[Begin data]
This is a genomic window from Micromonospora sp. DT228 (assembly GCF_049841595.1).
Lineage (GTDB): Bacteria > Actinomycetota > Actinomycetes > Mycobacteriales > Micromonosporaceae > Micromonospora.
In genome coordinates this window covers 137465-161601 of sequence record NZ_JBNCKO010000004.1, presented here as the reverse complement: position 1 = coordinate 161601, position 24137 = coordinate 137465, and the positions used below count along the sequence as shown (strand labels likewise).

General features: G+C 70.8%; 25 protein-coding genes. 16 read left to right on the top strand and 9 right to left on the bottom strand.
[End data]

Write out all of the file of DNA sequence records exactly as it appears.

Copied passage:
This is a genomic window from Micromonospora sp. DT228 (assembly GCF_049841595.1).
Lineage (GTDB): Bacteria > Actinomycetota > Actinomycetes > Mycobacteriales > Micromonosporaceae > Micromonospora.
In genome coordinates this window covers 137465-161601 of sequence record NZ_JBNCKO010000004.1, presented here as the reverse complement: position 1 = coordinate 161601, position 24137 = coordinate 137465, and the positions used below count along the sequence as shown (strand labels likewise).

General features: G+C 70.8%; 25 protein-coding genes. 16 read left to right on the top strand and 9 right to left on the bottom strand.